The jealous man's disease is of so malignant a nature, that it converts all he takes into its own nourishment. A cool behaviour sets him on the rack, and is interpreted as an instance of aversion or indifference; afondone raises his suspicions, and looks too much like dissimulation and artifice. If the person he loves be cheerful, her thoughts must be employed on another; and if sad, she is certainly thinking on himself. In short, there is no word or gesture so insignificant, but it gives him new hints, feeds his suspicions, and furnishes him with fresh matters of discovery: so that if we consider the effects of this passion, one would rather think it proceeded from an inveterate hatred, than an excessive love ; for certainly none can meet with more disquietude and uneasiness than a suspected wife, if we except the jealous husband.

But the great unhappiness of this passion is, that it naturally tends to alienate the affection which it is so solicitous to engross; and that for these two reasons, because it lays too great a constraint on the words and actions of the suspected person, and at the same time shews you have no honourable opinion of her; both of which are strong motives to aversion.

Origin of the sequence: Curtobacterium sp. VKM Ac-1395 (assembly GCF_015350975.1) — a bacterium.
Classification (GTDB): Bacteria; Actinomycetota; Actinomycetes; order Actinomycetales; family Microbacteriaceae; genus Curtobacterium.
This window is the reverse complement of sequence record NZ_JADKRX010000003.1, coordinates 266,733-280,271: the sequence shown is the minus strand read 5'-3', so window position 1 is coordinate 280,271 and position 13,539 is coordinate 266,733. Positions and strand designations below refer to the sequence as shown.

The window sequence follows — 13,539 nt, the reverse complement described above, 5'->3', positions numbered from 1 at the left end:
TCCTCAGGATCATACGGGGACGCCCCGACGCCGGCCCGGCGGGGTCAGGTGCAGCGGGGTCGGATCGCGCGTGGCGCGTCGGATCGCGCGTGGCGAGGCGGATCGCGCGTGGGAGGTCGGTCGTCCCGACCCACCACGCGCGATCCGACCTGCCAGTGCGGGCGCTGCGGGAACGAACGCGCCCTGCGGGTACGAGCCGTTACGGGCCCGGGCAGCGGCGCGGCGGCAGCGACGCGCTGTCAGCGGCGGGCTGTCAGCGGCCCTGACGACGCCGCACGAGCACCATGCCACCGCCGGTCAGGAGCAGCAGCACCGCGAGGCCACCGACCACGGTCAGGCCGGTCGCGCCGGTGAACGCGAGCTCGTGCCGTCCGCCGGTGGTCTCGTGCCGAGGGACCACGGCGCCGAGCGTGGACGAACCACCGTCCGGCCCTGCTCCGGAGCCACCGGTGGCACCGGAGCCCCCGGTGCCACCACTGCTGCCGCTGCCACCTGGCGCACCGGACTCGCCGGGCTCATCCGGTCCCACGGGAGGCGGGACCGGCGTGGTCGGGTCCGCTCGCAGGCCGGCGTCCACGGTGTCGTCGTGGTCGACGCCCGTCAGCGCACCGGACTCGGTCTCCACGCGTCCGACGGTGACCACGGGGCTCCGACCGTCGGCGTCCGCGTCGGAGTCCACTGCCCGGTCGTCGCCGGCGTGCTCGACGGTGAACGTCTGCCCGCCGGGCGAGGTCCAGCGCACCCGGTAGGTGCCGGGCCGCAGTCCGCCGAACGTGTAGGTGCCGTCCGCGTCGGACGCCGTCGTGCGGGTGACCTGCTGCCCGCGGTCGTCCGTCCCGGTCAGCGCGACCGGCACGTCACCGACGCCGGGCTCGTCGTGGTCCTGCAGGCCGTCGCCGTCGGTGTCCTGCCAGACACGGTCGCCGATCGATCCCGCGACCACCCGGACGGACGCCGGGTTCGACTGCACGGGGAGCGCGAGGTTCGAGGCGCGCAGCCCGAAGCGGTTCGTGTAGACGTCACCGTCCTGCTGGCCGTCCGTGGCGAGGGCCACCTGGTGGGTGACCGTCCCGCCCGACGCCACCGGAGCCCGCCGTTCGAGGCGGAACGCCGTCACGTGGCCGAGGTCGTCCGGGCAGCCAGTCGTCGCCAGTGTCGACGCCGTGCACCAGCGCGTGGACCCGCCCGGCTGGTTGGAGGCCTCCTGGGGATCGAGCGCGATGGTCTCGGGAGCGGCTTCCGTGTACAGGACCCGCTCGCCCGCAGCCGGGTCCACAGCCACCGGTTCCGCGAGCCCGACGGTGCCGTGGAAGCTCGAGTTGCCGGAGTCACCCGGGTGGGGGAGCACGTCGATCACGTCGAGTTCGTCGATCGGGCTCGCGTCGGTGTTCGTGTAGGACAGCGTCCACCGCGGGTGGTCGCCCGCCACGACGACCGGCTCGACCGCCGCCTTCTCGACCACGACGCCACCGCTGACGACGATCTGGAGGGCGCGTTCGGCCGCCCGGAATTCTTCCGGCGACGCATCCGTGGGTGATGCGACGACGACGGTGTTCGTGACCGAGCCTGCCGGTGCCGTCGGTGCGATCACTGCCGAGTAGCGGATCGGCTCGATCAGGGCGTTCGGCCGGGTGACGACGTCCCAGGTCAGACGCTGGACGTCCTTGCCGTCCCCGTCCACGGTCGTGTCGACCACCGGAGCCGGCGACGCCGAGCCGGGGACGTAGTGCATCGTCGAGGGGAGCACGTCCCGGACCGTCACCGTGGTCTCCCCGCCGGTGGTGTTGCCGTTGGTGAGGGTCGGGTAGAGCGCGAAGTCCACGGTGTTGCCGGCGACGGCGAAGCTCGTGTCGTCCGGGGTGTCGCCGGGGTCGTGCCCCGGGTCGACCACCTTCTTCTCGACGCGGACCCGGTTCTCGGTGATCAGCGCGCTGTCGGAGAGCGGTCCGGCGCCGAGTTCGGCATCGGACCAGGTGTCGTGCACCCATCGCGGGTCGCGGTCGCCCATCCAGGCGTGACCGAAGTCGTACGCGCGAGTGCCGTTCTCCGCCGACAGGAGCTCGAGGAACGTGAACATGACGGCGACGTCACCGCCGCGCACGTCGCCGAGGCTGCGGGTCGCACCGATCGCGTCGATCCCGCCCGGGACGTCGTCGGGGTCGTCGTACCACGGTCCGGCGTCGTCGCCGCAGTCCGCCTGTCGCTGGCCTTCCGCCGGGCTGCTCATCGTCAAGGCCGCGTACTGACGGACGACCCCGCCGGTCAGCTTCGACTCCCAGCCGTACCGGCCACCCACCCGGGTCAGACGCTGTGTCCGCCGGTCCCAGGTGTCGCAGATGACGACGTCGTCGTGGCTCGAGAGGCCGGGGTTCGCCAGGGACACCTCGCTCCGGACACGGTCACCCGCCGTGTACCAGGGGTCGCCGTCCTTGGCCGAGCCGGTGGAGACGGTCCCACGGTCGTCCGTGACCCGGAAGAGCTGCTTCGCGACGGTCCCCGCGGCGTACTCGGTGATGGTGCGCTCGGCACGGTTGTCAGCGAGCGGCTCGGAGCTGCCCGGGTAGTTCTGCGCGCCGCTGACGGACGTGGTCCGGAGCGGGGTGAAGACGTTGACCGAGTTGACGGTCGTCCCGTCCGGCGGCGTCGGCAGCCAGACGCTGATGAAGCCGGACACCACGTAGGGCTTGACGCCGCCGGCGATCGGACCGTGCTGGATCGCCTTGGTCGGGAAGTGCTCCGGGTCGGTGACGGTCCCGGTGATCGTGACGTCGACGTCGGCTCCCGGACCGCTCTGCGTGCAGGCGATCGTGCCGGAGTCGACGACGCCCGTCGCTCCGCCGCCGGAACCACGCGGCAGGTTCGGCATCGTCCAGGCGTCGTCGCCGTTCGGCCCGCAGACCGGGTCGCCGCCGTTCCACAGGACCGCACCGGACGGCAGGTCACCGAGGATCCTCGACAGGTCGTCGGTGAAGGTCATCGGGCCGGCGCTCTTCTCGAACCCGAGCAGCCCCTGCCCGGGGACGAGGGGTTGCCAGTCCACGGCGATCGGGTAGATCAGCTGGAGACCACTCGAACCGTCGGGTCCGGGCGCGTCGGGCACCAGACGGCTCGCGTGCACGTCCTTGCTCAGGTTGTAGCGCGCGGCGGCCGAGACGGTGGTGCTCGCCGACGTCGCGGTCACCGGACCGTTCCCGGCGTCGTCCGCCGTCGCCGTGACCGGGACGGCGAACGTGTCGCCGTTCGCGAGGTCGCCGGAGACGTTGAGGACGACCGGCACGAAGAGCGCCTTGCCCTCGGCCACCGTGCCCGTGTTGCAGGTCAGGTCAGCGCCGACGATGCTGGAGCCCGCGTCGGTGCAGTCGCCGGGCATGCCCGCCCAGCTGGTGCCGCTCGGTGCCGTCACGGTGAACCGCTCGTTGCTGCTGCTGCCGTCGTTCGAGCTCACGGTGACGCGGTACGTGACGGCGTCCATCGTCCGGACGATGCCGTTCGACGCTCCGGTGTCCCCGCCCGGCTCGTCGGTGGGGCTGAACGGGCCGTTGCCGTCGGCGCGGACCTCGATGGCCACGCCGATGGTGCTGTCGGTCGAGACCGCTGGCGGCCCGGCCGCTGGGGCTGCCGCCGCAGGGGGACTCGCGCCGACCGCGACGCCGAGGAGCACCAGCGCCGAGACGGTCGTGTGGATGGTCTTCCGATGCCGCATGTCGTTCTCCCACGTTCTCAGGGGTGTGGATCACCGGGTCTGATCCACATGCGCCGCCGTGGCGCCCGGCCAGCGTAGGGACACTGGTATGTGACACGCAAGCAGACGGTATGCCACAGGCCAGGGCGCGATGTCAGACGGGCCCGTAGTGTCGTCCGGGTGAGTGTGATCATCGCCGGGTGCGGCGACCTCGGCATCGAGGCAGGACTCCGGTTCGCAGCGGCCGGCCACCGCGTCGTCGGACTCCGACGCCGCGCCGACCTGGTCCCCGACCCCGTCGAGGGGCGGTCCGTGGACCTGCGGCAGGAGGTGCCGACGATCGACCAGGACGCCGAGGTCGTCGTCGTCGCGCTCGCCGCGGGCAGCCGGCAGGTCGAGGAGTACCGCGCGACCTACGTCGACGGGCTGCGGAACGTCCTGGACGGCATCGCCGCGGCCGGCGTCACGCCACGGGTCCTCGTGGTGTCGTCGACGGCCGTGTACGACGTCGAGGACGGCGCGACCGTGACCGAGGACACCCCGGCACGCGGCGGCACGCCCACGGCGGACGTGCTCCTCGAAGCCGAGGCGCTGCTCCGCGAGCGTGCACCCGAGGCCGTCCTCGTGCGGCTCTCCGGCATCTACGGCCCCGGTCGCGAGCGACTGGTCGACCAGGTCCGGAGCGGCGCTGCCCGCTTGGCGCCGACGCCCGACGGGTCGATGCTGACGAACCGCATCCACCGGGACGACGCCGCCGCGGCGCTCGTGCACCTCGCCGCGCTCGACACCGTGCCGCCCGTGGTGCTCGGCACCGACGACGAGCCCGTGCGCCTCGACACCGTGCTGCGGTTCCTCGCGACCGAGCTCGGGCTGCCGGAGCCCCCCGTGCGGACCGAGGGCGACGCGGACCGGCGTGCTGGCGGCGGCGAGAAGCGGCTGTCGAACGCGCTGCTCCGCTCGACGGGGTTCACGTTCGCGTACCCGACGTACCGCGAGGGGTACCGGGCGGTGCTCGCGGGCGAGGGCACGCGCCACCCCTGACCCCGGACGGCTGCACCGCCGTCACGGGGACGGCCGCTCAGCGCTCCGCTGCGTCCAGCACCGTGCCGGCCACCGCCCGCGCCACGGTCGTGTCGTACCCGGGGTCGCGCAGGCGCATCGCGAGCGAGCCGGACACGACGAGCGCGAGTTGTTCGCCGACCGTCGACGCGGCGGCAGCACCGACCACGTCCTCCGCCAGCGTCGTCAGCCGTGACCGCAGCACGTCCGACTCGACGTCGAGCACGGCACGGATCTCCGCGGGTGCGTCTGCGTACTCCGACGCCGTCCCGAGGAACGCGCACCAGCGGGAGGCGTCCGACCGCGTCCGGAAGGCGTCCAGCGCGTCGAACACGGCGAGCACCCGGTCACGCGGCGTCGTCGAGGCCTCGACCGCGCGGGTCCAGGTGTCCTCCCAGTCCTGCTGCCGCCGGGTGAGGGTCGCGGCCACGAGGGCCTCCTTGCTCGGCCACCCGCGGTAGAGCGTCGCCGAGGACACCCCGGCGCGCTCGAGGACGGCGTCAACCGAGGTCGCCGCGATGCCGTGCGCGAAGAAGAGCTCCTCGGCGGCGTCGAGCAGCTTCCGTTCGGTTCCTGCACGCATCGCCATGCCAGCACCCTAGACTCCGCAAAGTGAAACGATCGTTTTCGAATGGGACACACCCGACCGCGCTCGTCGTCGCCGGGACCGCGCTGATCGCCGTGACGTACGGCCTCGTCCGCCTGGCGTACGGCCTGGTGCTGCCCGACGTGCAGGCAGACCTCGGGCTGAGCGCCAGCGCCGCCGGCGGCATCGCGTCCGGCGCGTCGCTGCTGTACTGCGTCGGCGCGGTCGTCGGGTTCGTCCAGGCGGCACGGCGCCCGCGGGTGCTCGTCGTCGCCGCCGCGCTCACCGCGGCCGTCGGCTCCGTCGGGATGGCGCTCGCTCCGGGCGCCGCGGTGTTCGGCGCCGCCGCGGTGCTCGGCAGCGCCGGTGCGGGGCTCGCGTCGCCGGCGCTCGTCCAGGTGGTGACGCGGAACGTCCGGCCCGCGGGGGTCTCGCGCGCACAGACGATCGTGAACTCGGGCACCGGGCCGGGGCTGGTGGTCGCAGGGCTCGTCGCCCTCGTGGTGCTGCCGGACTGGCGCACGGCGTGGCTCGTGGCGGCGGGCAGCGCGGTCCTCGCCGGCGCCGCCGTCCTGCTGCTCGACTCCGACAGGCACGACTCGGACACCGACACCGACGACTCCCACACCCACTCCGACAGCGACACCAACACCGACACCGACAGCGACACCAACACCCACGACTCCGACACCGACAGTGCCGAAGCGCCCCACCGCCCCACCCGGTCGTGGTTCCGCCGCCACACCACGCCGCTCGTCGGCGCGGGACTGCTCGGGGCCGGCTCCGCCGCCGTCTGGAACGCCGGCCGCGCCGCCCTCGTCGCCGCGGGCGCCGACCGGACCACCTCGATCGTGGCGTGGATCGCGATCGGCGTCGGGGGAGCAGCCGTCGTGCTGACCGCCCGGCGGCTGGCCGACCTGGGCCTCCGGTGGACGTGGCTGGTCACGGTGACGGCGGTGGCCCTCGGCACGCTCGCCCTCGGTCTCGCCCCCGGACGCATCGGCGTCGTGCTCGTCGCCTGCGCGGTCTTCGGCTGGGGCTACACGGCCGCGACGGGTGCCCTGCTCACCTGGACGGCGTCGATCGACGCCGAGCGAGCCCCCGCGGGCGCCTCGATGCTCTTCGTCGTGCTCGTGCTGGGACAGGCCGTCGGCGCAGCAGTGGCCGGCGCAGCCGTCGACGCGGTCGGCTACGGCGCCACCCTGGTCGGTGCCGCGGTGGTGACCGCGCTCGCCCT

Nor is this the worst effect of jealousy; for it often draws after it a more fatal train of consequences, and makes the person you suspect guilty of the very crimes you are so much afraid of. It is very natural for such who are treated ill, and upbraided falsely, to find out an intimate friend that will hear their complaints, condole their sufferings, and endeavour to soothe and asswage their secret resentments. Besides, jealousy puts a woman often in mind of an ill thing, that she would not otherwise perhaps have thought of, and fills her imagination with such an unlucky idea, as in time grows familiar, excites desire, and loses all that shame and horror which might at first attend it. Nor is it a wonder if she who suffers wrongfully in a man's opi- nion of her, and has therefore nothing to forfeit in his esteem, resolves to give him reason for his suspicion, and to enjoy the pleasure of the crime, since she must undergo the ignominy. Such probably were the con